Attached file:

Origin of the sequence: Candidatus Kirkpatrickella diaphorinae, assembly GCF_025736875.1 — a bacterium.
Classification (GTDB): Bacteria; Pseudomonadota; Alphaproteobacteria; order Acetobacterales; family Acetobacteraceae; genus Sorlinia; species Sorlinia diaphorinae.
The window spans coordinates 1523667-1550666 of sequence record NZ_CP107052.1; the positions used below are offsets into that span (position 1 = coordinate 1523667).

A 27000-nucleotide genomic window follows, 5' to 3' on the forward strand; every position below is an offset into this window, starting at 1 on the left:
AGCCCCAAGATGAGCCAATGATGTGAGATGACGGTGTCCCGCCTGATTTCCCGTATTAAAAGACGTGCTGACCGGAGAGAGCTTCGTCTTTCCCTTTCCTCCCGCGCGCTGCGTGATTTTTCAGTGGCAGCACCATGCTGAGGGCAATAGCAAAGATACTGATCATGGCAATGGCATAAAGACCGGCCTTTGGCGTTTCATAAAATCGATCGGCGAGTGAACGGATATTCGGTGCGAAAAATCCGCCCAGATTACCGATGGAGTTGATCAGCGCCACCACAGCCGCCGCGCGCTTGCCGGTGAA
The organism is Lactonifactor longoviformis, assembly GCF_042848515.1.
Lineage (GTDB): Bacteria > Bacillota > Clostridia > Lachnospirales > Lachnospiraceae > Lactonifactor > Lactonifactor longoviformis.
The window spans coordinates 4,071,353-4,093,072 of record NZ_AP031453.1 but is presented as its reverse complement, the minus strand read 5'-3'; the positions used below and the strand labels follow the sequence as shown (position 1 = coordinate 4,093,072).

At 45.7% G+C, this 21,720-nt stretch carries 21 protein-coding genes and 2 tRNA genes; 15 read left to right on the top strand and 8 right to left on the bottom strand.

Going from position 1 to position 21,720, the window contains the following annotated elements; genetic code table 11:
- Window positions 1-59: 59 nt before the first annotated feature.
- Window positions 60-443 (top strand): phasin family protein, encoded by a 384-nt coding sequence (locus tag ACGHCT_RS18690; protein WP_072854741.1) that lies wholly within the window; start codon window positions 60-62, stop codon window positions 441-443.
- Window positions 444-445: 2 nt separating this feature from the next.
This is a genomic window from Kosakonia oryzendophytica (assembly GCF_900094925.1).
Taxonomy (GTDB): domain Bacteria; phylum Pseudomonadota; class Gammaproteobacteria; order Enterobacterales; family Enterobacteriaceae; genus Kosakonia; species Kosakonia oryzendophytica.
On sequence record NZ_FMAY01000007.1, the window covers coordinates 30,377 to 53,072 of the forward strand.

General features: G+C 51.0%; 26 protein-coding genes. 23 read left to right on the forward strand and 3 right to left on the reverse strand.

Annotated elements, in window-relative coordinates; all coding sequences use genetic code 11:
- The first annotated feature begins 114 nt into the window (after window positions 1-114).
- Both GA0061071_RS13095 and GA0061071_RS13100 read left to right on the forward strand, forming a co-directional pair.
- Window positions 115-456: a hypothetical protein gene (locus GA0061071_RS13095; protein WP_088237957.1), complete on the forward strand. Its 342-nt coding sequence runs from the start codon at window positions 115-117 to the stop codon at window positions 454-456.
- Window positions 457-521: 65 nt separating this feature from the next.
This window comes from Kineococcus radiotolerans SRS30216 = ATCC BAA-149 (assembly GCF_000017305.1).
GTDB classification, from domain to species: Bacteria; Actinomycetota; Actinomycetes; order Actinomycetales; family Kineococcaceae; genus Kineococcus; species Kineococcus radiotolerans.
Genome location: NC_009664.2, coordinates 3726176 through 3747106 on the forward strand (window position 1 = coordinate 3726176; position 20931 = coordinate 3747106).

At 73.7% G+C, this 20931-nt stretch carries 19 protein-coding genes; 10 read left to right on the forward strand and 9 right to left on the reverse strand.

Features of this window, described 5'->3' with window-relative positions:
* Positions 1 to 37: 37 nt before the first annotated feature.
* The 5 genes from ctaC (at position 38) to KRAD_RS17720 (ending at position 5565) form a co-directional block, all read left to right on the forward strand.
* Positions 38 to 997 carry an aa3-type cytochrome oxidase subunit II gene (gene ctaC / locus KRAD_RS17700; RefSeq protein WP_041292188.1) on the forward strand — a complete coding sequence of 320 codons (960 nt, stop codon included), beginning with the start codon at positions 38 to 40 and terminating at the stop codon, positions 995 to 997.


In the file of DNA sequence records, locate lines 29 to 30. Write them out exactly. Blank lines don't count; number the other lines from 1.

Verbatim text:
* The 5 genes from ctaC (at position 38) to KRAD_RS17720 (ending at position 5565) form a co-directional block, all read left to right on the forward strand.
* Positions 38 to 997 carry an aa3-type cytochrome oxidase subunit II gene (gene ctaC / locus KRAD_RS17700; RefSeq protein WP_041292188.1) on the forward strand — a complete coding sequence of 320 codons (960 nt, stop codon included), beginning with the start codon at positions 38 to 40 and terminating at the stop codon, positions 995 to 997.